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Read, Write, and Delete Cookies in ASP.NET

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[Microsoft] [] [Chris Pels] Hi, my name is Chris Pels. In this video we're going to learn how to create and use cookies in an website. Get started by creating a website and, as many of you know, cookies are small pieces of text that you can associate with a website which are transferred down to the user's computer and stored on their hard disk when the user visits a page on the website. Cookies can be useful for storing small bits of information like identifiers for the user, last date and time the user visited the website, and other similar pieces of information. So what we're going to do is open up the code behind the default ASPX page and I will add a page load event, Then, in the page load event what we're going to do is demonstrate various ways that you can create and manipulate cookies on this website. Before we get started looking at how to create and use cookies we should understand some of the limitations of cookies. First is that they store a relatively small amount of information—up to 4096 bytes. Also, most browsers limit the number of cookies associated with a particular website and that is typically around 20 cookies, and then, overall, there's a limit that the browser imposes on the number of cookies across all sites, and that is about 300 cookies. So consider those factors when you start to plan how to use cookies in association with your website. The last thing about cookies is that all the data is stored as text so it's available for access on the user's computer, so you would not want to store any sensitive information in a cookie, Just information that helps identify a particular user, last visit to the site, and other non-critical information in case the user views the cookie while it resides in their website. There is a way to send the cookie information down to the browser and back up to the server in a secure fashion, but even though it's secure during the transmission process the cookie is still stored as plain text when it resides down on the user's hard disk. Now the fist thing we'll look at is how to write information to cookies and then have the cookies sent down to the user's browser and hard disk, and all the cookies are stored in a cookies collection, which is in the Response object. Here on the page, if we enter or use the Response object, we'll see there's a cookies collection and then there are 2 ways that we can add a cookie to the cookies collection. One is to just explicitly declare the name of the cookie. For example, let's say this cookie is going to store the date/time of the last visit, so we'll call the cookie LastVisit and then one of the properties of the cookie is value, and we'll assign to the value property the current date/time. We'll say Value=DateTime.Now and we'll set it ToString because remember cookies always store information as a string value. One of the other commonly used features of cookies is to set an expiration date and time for the cookie, and the way you do that is to access the cookie and set a particular property related to expiration. Let's get out this cookie that we have here. We'll say Response.Cookies("LastVisit") and then we're going to set the Expires property, and this is a date/time so we're going to set this equal to Datetime.Now.AddDays and we'll set that to 1. So what is going to happen here is this cookie called LastVisit will expire 1 day from the current time. As far as how this expiration works in that the data stored in the cookie down on the user's hard disk and then the next time that the user opens up the browser and visits this website the browser looks at the expiration date of the cookie and if the date has passed then the browser would delete the cookie from the user's hard disk. There's another approach to doing what we just did up above where we access the cookies collection directly and that is to create an instance of the cookie class, so we'll dimension a variable we'll call cookie as an HttpCookie and we'll set that equal to a new HttpCookie and here we specify the name of the cookie. In this case we'll call it LastVisit. That creates the cookie. Then we set the same properties that we set above. We'll go cookie.Value and we'll set that equal to Datetime.Now.ToString, and we'll set the Expires property. We'll set that to 1 day in the future. Set that to 1. Then what we need to do is to add this cookie to the cookies collection in the Response object, so we just go Response.Cookies.Add, pass in the cookie instance that we created and then this set of statements is equivalent to the first one where we accessed the cookie directly. You can store multiple cookies for the same user so what we'll do is add a second cookie here. We'll use the Response object—that cookies collection directly— and we're going to store the user ID and the value and we're going to set that let's say equal to 10. I'll have it expire the same as the first cookie. We'll say ("UserID").Expires and we'll set that equal to datetime.Now.AddDays(1). So now we have 2 cookies down on the user's machine; one storing the information for last visit and the other storing the user ID. One of the things you'll find is that if you store just 1 piece of information in a cookie you're going to use up the allotment of 20 cookies per website fairly quickly, so you can take advantage of another feature of cookies and that is you can store multiple values in the same cookie or, as they are called, subkeys. To store last visit and user ID in subkeys we would do it as follows: We'll take the Response object Cookies collection and this time we're going to name the cookie UserData, and then we're going to implicitly access and create a subkey called LastVisit and we'll assign to that the Datetime.Now.ToString, and then for the user ID we go Response.Cookies, same cookie, UserData, but we'll do a different subkey, and this one will be UserID, and this one we'll assign a value of 10. Then we can set the expiration date to this single cookie. We'll say UserData and set the Expires property equal to datetime.Now.AddDays(1), and this would have a single cookie with the 2 values expiring 1 day from now. As you might see, there is an advantage to storing multiple values in a cookie in that it contains or packages them up and also you only have to set the expiration date once, and that expiration date applies to all the values or subkeys that reside in the cookie. You can create this using other syntax up above so we can dimension a cookie—and we'll call this "cookie 1"— as an HttpCookie equal to a new HttpCookie and we'll call this UserData and then in cookie1.Values— not value, but values—and here we can set the last visit equal to the datetime.Now.ToString. We can set cookie1.Values("UserID") = "10" and we can set the expiration. We'll set that, again, to now and add 1 day. Then we add that to the Response.Cookies collection. Add, and we'll add (cookie1). Again, that is equivalent to accessing the cookies collection directly. The next thing we're going to look at is controlling the scope of the cookies, and by that I mean all the cookies associated with a website are sent up to the server every time a user requests any page in the website; however, you can restrict what cookies are sent to a particular part of the website and that's called scoping cookies. There are 2 ways that you can scope cookies. The first is to scope a cookie to a particular path. Let me take one of the cookies that we created previously. Let's just take this one here starting on line 22, and we'll paste it down below, and we'll change it from cookie1 to cookie2. Then what we're going to do with this cookie2 is we're going to set the path property that will restrict this cookie to a particular path on the website. We'll just change it one more time. Now if we take cookie2, and before we add it what we're going to do is we're going to take cookie2 and we're going to set the path property— now this can be set to a physical path or a virtual path underneath the website root. So in this particular case let's set I to "/Admin." What would happen here with cookie2 is that it is only visible to web pages in the admin folder and below. If the page that is requested by the user is in the admin folder they will get cookie2 sent back up to the server; however if the page they are requesting is say in the root of the website or in another subfolder off the root on the website they would not get cookie2 . One of the other ways you can scope a cookie is to a domain. So let's take our cookie1 and we'll copy and paste it down below. Let me just change that from cookie1 to cookie3— change all that—and now what we can do is, down here after the Expires property, we can set a property called Domain. We'll take cookie3 and we'll go to domain. What you can do here is you can set the domain to a specific subdomain because by default whenever a user requests a page from on the website all the cookies for the entire domain are sent back up to the server, but if we set the domain it restricts it, much in the same way that a particular path setting restricts what cookies are sent back. Let's set the domain to "" and in this case what's going to happen is that cookie3 will only be sent back up to the server if the page is associated with the subdomain Now in this particular case we're setting the domain to a specific subdomain called "support" within We could also set the domain equal to just and then that will restrict the cookie to the domain and any subdomains that exist within So that's a variation on using the domain property. Next we're going to look at how to read cookies when they're sent from the user's browser, through the user's browser from their hard disk back up to the server. In order to do that what I want to do is go over here and on default ASPX let's put in the design mode and just add a label control so we have somewhere to put information that's coming from the cookies. So go on to here, we'll take a label, drag and drop that onto our design mode surface for default ASPX. Now we'll go back into the code. Now that we have that label control on the page, in order to read the cookie it's pretty much the same as when we wrote the cookie. We'll just say if not, and the cookies come up in the request object in a cookies collection, and what we're doing here is testing to see first whether the cookie exists because it could have been deleted down on the user's computer. We'll get out the LastVisit cookie which we wrote previously, and we'll say is not Nothing then— so in this case we'll know the cookie exists and then we'll say label1.Text, and we'll assign to that the value of Request.Cookies("LastVisit").Value, which we had stored previously. A good practice, since the cookie could have been tampered with between the time we wrote it and it coming back up to the server, what we're going to do I take this text that's stored inside the cookie, and we're going to go Server.HtmlEncode, and that will help prevent any malicious code from being executed here on our server. We can also do a very similar approach before by defining an actual instance of the cookie object. Let me just copy what we had, paste it down here, and we'll get rid of this line, and if we know the cookie exists then what we can do is we can dimension. That will be cookie4 in this case as an HttpCookie, and we can set that equal to the Request.Cookies("LastVisit") there, and let me just change that to a capital L again. Once we have that then we can take our label1.Text and we can set that equal to server.HtmlEncode(cookie4.Value) and that would be equivalent to the previous statement. We can also access the subkeys in much the same way that we wrote them. So we could say if not request.Cookies— we'll take the user data which we wrote down to the user's hard disk previously— is nothing then once we know that cookie exists we can say label1.Text=Server.HtmlEncode. We can go at the (requestCookies("UserData") ("LastVisit")) and close off with our final parenthesis. This would access the LastVisit subkey and we could access any other subkeys in a cookie in the same manner. In addition to accessing the subkey value directly, we could get at it through the Values property of the cookie, and that property is actually a NameValueCollection so we could dimension a local variable. We could, for example, say dim cookieCollection equal to—or rather as a System.Collections.Specialized.NameValue Collection and assign to that the Request.Cookies, get the UserData cookie, and then take the Values property. Then, using that local variable which contains the subkeys, we could say label1.Text=server.HtmlEncode(cookieCollection, and then the name of the subkey— let's say LastVisit—and that is just a different way to approach getting at the subkeys. One other thing that you might want to do is modify the value or the expiration date of a cookie, and you can't actually take an existing cookie and modify either the value or the expiration date, but what you can do is create a new cookie of the same name, change the value or the expiration date and then add it to the cookies collection and it would override the existing cookie. For example, let's say we wanted to update the LastVisit cookie. What we could do is we could say Response.Cookies("LastVisit") and set the value, and we could set this to the current date/time, so we could say datetime.Now.ToString, and then we could say Response.Cookies("LastVisit"). Expires, set that equal to datetime.Now.AddDays(1) and that would update the last cookie value currently down on the user's computer. Deleting a cookie is actually very similar to modifying a cookie. Again, you can't directly access the cookie on the user's hard disk so what we could do is change the expiration date to a date prior to the current time and then the browser would think that the time for expiration of the cookie had already passed and it would automatically delete it. So you would do something like this. You would say Response.Cookies—let's say we're going at the LastVisit cookie and the Expires property and we would set that equal to datetime.Now.AddDays, and we would put a minus 1, which would make it 1 day earlier than the current date/time. That would cause the browser to delete that particular cookie. As far as subkeys are concerned, modification of subkeys is essentially writing a new value to the subkey, so in the case of the user data LastVisit cookie what we would do is say Response.Cookies.—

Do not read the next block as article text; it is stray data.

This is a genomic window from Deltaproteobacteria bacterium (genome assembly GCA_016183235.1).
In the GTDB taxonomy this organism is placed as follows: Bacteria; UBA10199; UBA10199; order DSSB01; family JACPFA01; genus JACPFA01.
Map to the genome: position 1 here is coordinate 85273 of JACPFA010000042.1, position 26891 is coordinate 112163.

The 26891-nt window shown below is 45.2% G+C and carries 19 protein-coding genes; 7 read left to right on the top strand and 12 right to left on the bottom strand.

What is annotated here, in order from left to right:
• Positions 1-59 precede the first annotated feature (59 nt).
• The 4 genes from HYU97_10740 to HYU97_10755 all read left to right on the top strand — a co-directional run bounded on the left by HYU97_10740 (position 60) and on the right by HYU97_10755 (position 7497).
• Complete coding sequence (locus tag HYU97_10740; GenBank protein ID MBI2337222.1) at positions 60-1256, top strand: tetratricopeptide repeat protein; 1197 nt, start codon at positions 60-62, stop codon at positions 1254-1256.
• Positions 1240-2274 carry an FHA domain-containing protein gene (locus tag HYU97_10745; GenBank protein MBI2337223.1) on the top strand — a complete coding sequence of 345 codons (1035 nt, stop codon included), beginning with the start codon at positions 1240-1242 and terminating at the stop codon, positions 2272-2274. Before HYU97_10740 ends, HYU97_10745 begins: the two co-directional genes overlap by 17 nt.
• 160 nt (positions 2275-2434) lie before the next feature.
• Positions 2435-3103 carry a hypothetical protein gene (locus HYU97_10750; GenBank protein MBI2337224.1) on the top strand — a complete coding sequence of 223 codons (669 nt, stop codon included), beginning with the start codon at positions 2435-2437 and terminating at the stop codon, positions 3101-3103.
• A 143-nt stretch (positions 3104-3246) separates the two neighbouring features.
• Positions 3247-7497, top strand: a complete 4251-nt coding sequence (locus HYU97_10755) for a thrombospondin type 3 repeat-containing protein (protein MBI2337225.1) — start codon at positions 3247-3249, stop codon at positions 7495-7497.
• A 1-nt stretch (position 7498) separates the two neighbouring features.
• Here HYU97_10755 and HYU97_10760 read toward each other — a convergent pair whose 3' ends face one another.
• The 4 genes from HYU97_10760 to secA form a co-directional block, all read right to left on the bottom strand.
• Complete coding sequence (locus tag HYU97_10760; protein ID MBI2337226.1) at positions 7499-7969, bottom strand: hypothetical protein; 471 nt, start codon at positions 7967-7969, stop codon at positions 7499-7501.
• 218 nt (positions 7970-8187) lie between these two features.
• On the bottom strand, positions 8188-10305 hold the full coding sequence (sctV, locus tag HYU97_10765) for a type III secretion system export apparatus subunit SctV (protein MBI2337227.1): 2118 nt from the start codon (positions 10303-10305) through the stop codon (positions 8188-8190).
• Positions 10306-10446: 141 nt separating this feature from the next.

Video Details

Duration: 20 minutes and 52 seconds
Country: United States
Language: English
License: All rights reserved
Genre: None
Views: 6
Posted by: neudesicasp on Aug 26, 2013

In this video Chris Pels will show how to read, write, and delete cookies in an ASP.NET application. First, learn the basic operations for manipulating cookies. Then learn approaches to storing multiple values in a single cookie using name-value pairs called subkeys. Next, learn how to limit the scope of cookies to a particular application domain or folder. See how to modify values and expiration dates in existing cookies and how to delete an existing cookie. In addition, several considerations for using cookies are also discussed.